Apple is working on fix for newly discovered ‘FREAK’ security bug.

Photo: Jim Merithew/Cult of Mac

A newly discovered security bug has secretly left Safari users on both iOS and OS X vulnerable to attacks on hundreds of thousands of websites for years.

The ‘FREAK’ security flaw was exposed today by a group of nine researchers who discovered web browsers could be forced to use an intentionally-weakened form of encryption. FREAK effects iPhones, Macs, and Android browsers, but Apple’s spokesman says the company will release a fix next week.

Google’s representatives still haven’t commented on the FREAK security flaw, which is a result of U.S. government regulations that banned American companies from exporting the strong encryption standards. The restrictions were lifted in the late 90’s, but the weaker encryption was baked into software that proliferated around the world, and then made it back to the United States.

The bug was dubbed FREAK, for ‘Factoring RSA-EXPORT Keys’ and enables attackers to spy on communications of users with vulnerable software. The flaw went unnoticed for over a decade and left users vulnerable when visiting hundreds of thousands of websites, including Whitehouse.gov, NSA.gov, and FBI.gov.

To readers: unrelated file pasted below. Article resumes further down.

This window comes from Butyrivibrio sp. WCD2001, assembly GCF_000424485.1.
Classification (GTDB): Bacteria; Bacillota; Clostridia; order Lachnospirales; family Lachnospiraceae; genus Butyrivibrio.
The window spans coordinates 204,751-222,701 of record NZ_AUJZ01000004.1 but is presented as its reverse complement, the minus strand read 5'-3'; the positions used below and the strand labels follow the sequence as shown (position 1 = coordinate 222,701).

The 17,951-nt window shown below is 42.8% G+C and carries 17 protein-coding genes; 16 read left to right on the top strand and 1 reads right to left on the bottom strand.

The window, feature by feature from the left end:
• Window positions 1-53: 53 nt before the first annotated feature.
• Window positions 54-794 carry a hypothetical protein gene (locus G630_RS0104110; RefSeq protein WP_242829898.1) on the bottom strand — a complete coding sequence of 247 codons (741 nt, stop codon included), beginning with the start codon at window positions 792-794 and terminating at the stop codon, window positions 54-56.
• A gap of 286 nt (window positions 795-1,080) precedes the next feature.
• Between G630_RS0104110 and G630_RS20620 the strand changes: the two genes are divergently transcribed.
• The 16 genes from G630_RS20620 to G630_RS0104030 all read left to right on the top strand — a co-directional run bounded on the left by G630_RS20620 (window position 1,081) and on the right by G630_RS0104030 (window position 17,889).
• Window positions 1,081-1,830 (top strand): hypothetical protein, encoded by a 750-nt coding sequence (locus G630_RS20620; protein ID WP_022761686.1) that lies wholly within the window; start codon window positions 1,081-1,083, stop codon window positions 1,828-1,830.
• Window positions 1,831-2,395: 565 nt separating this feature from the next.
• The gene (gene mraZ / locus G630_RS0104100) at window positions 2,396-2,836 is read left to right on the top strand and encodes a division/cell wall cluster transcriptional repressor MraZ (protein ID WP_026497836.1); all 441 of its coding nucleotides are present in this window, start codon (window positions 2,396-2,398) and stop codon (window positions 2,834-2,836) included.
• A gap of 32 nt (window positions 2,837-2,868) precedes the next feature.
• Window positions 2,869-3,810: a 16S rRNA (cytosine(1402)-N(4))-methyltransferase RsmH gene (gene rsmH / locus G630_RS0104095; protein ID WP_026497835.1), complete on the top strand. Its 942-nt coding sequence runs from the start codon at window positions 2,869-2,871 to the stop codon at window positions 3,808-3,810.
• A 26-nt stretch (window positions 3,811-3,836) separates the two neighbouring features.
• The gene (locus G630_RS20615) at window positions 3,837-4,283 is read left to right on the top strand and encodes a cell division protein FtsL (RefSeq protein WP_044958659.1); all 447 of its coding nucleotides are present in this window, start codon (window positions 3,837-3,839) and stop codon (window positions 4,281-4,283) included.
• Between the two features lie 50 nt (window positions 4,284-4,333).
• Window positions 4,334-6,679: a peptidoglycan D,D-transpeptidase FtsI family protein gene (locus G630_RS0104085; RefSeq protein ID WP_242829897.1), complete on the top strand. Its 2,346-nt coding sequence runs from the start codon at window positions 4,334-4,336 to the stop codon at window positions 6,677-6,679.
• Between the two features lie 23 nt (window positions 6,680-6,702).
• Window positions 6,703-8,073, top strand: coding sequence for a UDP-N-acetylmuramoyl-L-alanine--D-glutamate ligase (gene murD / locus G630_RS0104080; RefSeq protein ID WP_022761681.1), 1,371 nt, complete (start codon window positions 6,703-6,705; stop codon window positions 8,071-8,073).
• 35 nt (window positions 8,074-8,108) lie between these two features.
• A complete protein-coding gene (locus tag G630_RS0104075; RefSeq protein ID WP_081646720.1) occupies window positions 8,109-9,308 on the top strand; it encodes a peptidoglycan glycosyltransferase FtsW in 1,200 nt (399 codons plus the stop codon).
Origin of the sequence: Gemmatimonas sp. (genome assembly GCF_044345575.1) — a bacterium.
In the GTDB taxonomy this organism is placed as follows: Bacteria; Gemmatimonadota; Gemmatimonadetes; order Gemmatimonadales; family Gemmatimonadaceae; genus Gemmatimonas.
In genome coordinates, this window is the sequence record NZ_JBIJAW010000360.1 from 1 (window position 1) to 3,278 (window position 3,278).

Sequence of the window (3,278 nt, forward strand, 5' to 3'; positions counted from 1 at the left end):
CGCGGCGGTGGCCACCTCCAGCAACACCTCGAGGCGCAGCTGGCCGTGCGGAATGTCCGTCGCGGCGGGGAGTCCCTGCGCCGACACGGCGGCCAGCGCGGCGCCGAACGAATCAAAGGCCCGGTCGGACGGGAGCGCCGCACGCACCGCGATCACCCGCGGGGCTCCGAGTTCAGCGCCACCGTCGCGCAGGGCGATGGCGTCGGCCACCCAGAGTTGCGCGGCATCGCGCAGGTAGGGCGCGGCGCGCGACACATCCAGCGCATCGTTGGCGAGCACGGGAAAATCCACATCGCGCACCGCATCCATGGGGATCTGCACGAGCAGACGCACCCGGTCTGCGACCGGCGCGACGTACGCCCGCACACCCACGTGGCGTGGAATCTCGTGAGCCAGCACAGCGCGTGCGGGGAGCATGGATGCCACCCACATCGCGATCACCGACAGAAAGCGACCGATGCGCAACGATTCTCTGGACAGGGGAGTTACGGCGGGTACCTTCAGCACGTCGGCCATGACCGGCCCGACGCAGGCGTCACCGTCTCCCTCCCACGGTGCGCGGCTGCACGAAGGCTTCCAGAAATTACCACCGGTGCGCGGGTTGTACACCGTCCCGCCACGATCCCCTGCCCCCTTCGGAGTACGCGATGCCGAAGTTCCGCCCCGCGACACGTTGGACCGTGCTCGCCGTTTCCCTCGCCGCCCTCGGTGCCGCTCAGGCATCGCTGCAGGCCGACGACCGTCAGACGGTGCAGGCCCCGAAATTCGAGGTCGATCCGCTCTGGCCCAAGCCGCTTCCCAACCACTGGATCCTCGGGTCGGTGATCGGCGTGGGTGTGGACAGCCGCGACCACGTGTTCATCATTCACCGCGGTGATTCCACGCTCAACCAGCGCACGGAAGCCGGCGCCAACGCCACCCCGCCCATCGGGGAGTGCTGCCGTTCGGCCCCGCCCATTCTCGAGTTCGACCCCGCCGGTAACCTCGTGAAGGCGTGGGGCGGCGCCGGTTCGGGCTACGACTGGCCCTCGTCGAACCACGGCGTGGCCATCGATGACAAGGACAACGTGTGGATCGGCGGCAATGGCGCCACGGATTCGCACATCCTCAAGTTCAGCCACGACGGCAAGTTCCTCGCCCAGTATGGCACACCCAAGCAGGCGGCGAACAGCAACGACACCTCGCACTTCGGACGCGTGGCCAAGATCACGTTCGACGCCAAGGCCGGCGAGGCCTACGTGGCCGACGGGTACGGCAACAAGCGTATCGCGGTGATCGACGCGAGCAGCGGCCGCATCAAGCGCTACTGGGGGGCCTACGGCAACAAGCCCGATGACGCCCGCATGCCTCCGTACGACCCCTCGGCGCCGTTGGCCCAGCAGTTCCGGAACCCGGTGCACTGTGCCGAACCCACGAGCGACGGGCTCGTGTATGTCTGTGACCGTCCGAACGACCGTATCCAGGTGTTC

Once a site was cracked, the researchers found they could steal passwords and other personal info, or launch attacks on the web sites by taking over elements of the page. Researchers found that Whitehouse.gov and FBI.gov have already been fixed, but NSA.gov is still vulnerable.

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